Any assets in infrastructural development merely endear China to its neighbors.

Nevertheless, the main impact of its geopolitical influence still finds itself in the dimension of human engagement–people-to-people connectivity also known as one of the five pillars of connectivity underscored in the Belt and Road cooperation blueprint.

The significance of this specific dimension might have been obscured by the various mega projects allocated as landmark initiatives at the nascent stage of Belt and Road cooperation.

As the initiative is coming of age, set against a backdrop of escalating geopolitical hostility designed to clip the wings of China’s influence, people-to-people connectivity is undoubtedly an appropriate and efficient way to get around any bid intended to drive a wedge between China and its regional neighbors.

This matters in the current context of a widening trust deficit in international relations.

Winning the hearts and minds of the people is no less important than initiatives rolled out to improve their economic well-being.

Vim and vigor

Before the year draws to a close, the Pan-Asian Railway Network is in the news once again, with its impact rippling well beyond the China-Laos border.

The trans-border rail is definitely not going to stop at Vientiane. But instead, intra-ASEAN peer competition might turn out to be a driving force stimulating political will in Bangkok, Kuala Lumpur and Singapore to rekindle the vigor of completing the Thailand and Malaysia-Singapore laps.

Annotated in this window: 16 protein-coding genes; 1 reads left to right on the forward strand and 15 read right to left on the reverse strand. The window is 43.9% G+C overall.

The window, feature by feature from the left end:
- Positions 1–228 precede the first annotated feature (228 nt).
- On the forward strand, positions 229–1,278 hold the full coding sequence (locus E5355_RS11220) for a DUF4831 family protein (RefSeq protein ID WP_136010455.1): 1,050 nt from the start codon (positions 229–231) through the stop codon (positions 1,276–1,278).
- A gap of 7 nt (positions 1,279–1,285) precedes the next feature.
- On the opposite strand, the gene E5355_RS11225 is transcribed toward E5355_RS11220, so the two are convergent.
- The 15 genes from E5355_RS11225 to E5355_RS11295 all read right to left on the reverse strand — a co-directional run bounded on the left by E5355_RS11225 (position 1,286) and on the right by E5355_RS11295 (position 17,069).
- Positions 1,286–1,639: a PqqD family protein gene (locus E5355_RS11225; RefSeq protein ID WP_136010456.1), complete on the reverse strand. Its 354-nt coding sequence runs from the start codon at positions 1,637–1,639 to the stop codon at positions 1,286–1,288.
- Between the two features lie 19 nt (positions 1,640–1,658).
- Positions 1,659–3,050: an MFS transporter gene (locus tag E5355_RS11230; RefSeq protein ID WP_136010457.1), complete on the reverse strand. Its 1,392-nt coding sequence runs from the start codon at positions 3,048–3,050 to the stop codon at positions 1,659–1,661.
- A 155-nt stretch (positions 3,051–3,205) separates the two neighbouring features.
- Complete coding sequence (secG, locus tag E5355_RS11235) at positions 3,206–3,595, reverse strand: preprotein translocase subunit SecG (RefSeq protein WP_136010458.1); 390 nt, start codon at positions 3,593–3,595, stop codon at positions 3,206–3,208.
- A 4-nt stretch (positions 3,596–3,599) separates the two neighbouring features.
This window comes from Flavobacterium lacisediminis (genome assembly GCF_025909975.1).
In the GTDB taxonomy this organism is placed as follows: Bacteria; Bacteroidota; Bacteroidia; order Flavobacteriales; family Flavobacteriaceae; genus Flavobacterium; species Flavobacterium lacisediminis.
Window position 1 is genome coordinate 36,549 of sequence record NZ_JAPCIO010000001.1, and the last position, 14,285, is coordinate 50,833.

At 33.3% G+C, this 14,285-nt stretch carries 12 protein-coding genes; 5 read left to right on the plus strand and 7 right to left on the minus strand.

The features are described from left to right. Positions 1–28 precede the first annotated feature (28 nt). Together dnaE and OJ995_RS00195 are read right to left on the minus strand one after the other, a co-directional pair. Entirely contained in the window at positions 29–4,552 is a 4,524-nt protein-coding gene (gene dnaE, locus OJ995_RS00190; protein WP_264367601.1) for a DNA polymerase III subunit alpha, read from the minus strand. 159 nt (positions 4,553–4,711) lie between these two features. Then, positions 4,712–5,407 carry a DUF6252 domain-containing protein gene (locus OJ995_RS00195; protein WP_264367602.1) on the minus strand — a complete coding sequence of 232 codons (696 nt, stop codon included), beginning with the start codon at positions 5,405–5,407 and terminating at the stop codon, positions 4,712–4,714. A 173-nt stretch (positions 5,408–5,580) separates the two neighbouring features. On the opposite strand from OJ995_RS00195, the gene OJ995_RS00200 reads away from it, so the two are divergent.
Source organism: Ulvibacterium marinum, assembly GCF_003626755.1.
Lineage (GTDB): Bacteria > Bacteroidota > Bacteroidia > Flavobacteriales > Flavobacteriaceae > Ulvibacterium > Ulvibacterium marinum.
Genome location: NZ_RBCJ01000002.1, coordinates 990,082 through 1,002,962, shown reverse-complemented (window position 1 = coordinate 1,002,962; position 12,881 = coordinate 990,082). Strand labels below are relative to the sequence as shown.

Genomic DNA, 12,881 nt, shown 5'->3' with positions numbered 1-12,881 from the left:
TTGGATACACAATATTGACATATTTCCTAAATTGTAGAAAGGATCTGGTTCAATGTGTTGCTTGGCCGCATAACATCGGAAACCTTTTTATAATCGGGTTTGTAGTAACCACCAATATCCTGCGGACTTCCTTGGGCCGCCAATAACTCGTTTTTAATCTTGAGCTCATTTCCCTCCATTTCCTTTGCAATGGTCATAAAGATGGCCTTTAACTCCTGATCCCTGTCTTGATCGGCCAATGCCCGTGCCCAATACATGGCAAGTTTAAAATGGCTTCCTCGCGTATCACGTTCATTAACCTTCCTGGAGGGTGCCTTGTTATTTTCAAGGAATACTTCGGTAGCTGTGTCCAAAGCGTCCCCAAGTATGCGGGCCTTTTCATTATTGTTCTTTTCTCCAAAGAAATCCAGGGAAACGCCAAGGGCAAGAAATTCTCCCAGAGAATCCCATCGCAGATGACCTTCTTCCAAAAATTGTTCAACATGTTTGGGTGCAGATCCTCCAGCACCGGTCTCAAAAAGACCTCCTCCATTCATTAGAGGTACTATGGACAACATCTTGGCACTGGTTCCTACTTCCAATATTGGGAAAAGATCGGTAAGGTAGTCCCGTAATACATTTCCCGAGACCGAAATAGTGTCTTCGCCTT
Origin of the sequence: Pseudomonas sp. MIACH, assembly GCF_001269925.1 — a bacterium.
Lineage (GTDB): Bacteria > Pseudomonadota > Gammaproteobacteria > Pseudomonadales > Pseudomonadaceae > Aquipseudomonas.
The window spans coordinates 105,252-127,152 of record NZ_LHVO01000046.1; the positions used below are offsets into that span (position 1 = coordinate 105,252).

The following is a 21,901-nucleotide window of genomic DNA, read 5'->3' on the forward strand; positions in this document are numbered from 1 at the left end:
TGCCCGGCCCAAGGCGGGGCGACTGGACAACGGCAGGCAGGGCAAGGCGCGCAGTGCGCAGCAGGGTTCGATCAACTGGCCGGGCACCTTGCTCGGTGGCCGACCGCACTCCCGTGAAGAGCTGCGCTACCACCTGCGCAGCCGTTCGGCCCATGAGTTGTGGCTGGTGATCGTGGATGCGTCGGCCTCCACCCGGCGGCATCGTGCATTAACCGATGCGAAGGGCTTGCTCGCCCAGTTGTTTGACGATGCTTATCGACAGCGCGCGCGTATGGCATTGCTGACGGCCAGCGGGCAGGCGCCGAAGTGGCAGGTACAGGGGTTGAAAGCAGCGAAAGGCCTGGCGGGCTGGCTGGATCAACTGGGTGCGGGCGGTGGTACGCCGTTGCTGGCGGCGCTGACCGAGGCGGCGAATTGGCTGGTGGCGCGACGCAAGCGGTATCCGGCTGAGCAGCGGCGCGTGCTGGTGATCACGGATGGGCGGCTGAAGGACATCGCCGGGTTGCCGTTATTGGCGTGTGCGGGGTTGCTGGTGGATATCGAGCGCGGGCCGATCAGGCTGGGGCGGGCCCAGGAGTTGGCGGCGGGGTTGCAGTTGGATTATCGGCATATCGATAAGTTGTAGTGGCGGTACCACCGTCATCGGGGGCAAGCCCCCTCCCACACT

After adopting the Pan-Asian Railway Network into the structure of the grand Trans-Asian Railway Network in 2006, goods from Southeast Asia could finally travel into Europe by rail–through China.

In retrospect, the trans-Asian network was first introduced by the UN Economic and Social Commission for Asia and the Pacific as the concept of an integrated freight railway network running across Europe and Asia. But unfortunately, at that time, any railway connectivity of this scale remained a distant dream before the advent of the new millennium.

Operation of China-Europe cargo trains only came into being one decade ago, with connectivity traversing a large portion of Europe and Asia.

Its success has tremendously inspired Southeast Asian countries as the latter could envision they would be the ultimate beneficiaries should the duly completed Pan-Asian Railway Network link up with the China-Europe freight rail service.

(Ong Tee Keat is Chairman of the Center for New Inclusive Asia in Malaysia.)